In The Zone: Geography, Behavior And Cross-Channel Identity

Geographic zones are a key element in traditional direct mail. But they also play a role in digital marketing and attribution — in the form of zones that may have as few as four homes. For insights on this, we talked with Ray Kingman, CEO of Semcasting, a firm that started out compiling data from public records but has since expanded to provide digital marketing services, including cross-channel attribution.  

What are these “zones” that you offer?
We call them Smart Zones. They can be from four to six households, given our design objectives and the ability to personalize. We’ve gone from 35 million zones to over 200 million, 78% one-to-one. Comcast will serve those homes, so they’re more or less static. Frankly, mobile devices now outstrip static, with granularity more refined. Smart Zones and mobile footprints often give us a deterministic link between the CRM file and delivery points to devices in both the home and the business.



How do you identify people across all devices?
We use IP addresses to identify the delivery points of all the devices in homes and businesses. Like everyone else, we saw that cookies were getting increasingly diminished over time. Our ability to link the offline world to online delivery points, is now more deterministic in nature.

But don’t IP addresses change all the time?
Obviously, IP addresses keep shifting. In the static world, meaning the home network, they change once or twice a month, on average. In mobile, they’re going to grab another IP address each time you restart. You need to be able to do this constantly — at least daily. The degradation is about 4% a month.

What can you learn about a consumer, using the IP address and the data you have?
We pick up the device signals, although not as they occur. We know you went to Fenway Park on opening day, and made a request on your device during the game. And we know that you were at a home in North Andover the prior evening and on multiple evenings before. We can probabilistically say that the device belongs to that home. We know the home is worth a certain amount of money, has three residents, and that you drive a certain kind of car and vote Democratic.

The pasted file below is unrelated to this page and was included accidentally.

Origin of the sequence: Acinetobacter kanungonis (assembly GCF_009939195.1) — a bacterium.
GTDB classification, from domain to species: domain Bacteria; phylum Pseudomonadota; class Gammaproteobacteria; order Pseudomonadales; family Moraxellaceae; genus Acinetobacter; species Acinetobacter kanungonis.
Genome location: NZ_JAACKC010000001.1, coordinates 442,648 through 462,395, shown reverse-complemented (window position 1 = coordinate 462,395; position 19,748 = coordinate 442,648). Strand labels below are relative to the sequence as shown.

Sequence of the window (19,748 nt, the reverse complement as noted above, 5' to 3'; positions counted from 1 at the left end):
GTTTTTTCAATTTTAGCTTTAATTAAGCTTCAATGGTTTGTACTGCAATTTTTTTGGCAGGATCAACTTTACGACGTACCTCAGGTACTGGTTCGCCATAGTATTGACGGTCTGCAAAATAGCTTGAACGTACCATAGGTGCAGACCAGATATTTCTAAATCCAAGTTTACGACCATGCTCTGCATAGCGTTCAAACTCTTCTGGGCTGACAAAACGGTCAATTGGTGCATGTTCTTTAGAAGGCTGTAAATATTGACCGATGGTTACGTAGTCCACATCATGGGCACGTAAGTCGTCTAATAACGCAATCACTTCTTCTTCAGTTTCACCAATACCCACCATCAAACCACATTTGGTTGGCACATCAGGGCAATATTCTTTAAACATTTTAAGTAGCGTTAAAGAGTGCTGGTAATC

That’s quite a profile. But how does that translate into a marketing program?
One of our clients is the Dallas Mavericks. They don’t know the identity of about 30% of some the people who go to their games. They want to know more about them. We look for signals from games in the arena. It’s a simple matchback exercise: We match device signals back to their home and business, then enhance that with demo data — and perhaps their persona characteristics. The Mavericks can then reach out to them for ticket subscription blocks or season tickets.

Any other examples?
We’re also working with almost 2,000 car dealers. These dealers are interested in a couple of things: For one, who’s seeing the ads online? One data point is the audience impressions being served. They have logs of the responses coming in, people who responded to an ad, or maybe went to Web site. We have those logs from dealers, and we’re able to say we served them an ad and they went to Web site — there’s a linkage between impressions Then there’s another component which is CRM data. The dealers have customer databases, which we onboard through our Smart Zones.

How do you handle attribution?
The key challenge of attribution is whether or not it’s a deterministic or a probabilistic reference. The more deterministic the reference, the more likely the attribution is to be correct. You need a common key reference point like an IP address. That IP address has to be for all the touchpoints that you want to attribute. The only alternative to that might be within the walled gardens of Google or Facebook. The IP address is across those walled gardens, into the open net and even to the terrestrial. 

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